The report is based on the operations of Qantas Airways in five recently years and focus on two recent years.
Related topics In a nutshell Australian Accounting Standard AASB 16, Leases Standard or AASB 16was issued in February and is effective for periods beginning on or after 1 Januarymeaning that for many Australian entities the changes will be effective for 30 June year-ends For lessees with operating leases, a right-of-use asset will now come onto the balance sheet together with a lease liability For lessors, the finance and operating lease distinction remains largely unchanged Previous high-level analysis of current financial statement disclosures of telecom operators indicates a possible average increase in EBITDA margin of 2.
For lessors the finance and operating lease distinction and the accounting for leases remain largely unchanged The Standard supersedes the previous standard and related interpretations and brings in a new definition of a lease that will be used to identify whether a contract is, or contains, a lease AASB 16 is effective for periods beginning on or after 1 Januarywith earlier adoption permitted only if AASB 15, Revenue from Contracts with Customers AASB 15has also been applied.
What will this do to KPIs of telecom operators? The KPIs most frequently used by analysts for telecom companies are EBIT, EBITDA Under the new guidance the recognition of a right-of-use asset and a lease liability will lead to depreciation and interest expense which will be front loadedrather than the current straight-lined operating lease expenses.
Our high level analysis of operating lease disclosures by telecom operators indicates that the removal of lease costs from operating expenses could result in EBITDA margins increasing by an average of 2.
Telecom companies will also need to consider whether the addition of lease liabilities should be taken into account when calculating their level of debt obligations, as bringing liabilities onto the balance sheet potentially negatively impacts leverage ratios and debt covenants.
What will this do to systems and controls of telecom operators? As a consequence, more sophisticated systems and more robust controls will be needed to track and report lease information in a timely manner. Applying the changed definition of a lease A contract will be defined as a lease if it enables an entity to control the use of an identified asset by directing the use of the asset and obtaining substantial economic benefit for a period of time.
Within the telecoms industry the judgement will focus on whether an asset is specified. An asset might appear to be explicitly or implicitly specified by it being made available. However, it will be necessary to establish whether the supplier has the ability to substitute an alternative asset during the period of the contract excluding any obligation to replace a defective asset and if there is a clear economic benefit for the supplier to do so.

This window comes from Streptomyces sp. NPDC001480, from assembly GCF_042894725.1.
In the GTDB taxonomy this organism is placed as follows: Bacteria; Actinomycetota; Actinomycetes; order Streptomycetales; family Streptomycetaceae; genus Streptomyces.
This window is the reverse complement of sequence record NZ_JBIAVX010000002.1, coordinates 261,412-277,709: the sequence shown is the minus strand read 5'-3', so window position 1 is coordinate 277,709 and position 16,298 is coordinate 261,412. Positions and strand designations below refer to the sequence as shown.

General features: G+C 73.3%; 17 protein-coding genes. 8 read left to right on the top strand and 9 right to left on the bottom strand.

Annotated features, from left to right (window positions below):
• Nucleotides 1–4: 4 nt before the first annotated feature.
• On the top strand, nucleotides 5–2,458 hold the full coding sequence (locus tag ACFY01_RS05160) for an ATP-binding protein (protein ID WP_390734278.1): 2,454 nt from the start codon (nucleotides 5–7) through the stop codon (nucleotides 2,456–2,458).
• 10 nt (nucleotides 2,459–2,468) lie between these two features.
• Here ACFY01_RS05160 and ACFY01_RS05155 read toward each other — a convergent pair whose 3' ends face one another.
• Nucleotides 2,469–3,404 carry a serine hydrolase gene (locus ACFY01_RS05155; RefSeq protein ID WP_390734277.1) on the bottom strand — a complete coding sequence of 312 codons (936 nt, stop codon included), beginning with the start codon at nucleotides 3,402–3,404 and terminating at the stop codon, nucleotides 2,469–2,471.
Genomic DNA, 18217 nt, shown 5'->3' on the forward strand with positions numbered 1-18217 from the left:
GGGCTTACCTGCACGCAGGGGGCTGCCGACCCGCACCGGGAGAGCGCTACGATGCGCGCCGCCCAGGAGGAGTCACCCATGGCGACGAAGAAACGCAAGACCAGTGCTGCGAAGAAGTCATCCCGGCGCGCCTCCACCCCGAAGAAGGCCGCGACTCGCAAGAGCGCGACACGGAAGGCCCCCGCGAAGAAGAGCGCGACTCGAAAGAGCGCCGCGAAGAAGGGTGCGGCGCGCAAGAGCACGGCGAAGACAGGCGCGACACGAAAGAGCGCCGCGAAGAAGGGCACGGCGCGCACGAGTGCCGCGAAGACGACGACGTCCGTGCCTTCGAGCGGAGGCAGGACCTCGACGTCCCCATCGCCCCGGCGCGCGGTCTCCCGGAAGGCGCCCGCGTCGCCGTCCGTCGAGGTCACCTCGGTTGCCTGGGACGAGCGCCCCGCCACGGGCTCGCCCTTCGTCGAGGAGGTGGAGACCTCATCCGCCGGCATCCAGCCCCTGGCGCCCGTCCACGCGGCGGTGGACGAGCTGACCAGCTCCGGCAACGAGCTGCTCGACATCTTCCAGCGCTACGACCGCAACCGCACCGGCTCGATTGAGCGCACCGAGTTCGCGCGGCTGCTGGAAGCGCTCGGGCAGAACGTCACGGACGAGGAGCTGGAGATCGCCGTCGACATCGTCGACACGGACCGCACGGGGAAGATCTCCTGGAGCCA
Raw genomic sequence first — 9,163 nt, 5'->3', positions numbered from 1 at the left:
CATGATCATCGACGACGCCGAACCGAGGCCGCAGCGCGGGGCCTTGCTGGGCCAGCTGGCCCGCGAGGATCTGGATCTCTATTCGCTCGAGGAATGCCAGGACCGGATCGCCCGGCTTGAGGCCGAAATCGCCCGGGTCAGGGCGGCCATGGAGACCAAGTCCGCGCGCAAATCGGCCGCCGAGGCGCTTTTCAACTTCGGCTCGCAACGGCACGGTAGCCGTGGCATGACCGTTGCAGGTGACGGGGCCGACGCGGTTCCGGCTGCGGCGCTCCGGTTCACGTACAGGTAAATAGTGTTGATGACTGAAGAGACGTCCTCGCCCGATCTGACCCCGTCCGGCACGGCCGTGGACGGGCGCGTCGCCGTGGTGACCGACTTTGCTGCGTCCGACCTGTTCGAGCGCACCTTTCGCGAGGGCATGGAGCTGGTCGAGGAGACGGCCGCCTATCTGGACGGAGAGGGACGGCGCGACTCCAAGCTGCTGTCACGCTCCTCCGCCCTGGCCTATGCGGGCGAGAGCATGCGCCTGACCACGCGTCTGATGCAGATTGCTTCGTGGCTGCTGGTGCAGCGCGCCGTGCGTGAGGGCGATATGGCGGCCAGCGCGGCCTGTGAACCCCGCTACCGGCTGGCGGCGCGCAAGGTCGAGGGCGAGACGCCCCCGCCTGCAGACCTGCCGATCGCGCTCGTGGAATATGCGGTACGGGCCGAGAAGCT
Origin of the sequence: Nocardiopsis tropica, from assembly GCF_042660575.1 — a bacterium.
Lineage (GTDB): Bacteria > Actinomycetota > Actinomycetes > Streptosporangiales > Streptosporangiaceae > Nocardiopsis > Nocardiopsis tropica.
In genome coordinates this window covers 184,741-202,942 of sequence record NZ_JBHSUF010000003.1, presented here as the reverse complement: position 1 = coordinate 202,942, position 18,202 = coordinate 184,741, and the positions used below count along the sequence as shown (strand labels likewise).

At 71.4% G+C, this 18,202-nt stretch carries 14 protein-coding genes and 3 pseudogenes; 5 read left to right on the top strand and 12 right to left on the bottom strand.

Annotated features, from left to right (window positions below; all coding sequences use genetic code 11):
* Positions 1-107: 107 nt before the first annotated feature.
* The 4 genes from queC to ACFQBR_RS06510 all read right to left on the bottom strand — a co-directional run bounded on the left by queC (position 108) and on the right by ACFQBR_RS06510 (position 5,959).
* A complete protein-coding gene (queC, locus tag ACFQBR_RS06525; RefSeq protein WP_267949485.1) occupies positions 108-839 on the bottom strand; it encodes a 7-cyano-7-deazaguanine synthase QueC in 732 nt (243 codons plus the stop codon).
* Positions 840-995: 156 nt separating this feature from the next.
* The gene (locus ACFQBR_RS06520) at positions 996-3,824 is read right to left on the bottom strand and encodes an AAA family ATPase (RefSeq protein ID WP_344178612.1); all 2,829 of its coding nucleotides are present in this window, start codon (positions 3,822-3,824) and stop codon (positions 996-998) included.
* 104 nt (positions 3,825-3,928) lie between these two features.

Telecom equipment Delivery of some telecom services requires the installation of assets such as IT equipment, set-top boxes or satellite dishes. Since some of these assets are installed on customer premises, they might be implicitly specified.
Practically such assets might be easily substituted to deliver the same service. Capacity A capacity portion of an asset can be an identified asset if it is physically distinct or if it represents substantially all of the capacity of the entire asset.
For example, a specified dark fibre in a fibre optic cable can be an identified asset as it is physically distinct.
As such, this capacity portion would not meet the definition of a lease. The scope of the Standard specifically excludes some intangibles relevant to the telecom industry, in particular licensing arrangements e.
Entities are not required, but are permitted, to apply the Standard to rights-of-use of other intangible assets. Are there any recognition exceptions? The Standard permits lessees two exemptions from the recognition requirements which may be considered relevant to the telecom industry: Leases with a lease term of 12 months or less and containing no purchase options Leases of underlying assets which have a low value when new.
In the telecoms industry assets such as mobile phones and set-top boxes would generally be considered low value. Lessees can elect to continue to apply existing operating lease accounting to such leases by expensing the rental cost on a straight-line basis.
Are there reliefs at the date of adoption? As noted above, one of the areas of judgement in the telecoms industry is whether a contract is in scope.
On adoption of the Standard, an entity is not required to reassess whether existing contracts contain a lease, but can choose to carry forward the existing assessment under AASB Interpretation 4, Determining whether an Arrangement contains a Lease as amended and AASBLeases.
This means that the Standard will only be applied to existing contracts that were previously identified as leases and new contracts entered into after the date of adoption of the Standard During transition an entity will have the option to apply the Standard retrospectively, but only if AASB 15 has also been applied.
Why early preparation is critical to telecom operators?
Because of this, together with the significant number of operating lease arrangements that telecom operators enter into, we strongly recommended that operators use the intervening period to analyse the new requirements, consider any wider implications and make any required changes to their systems, controls Early planning and establishment of implementation plans will be necessary to ensure the new requirements of the Standard are met in a timely and cost effective manner.
Where can I go for more information? If you would like to discuss any aspects of this report, please contact one of the below at Deloitte Australia: · Analysis.
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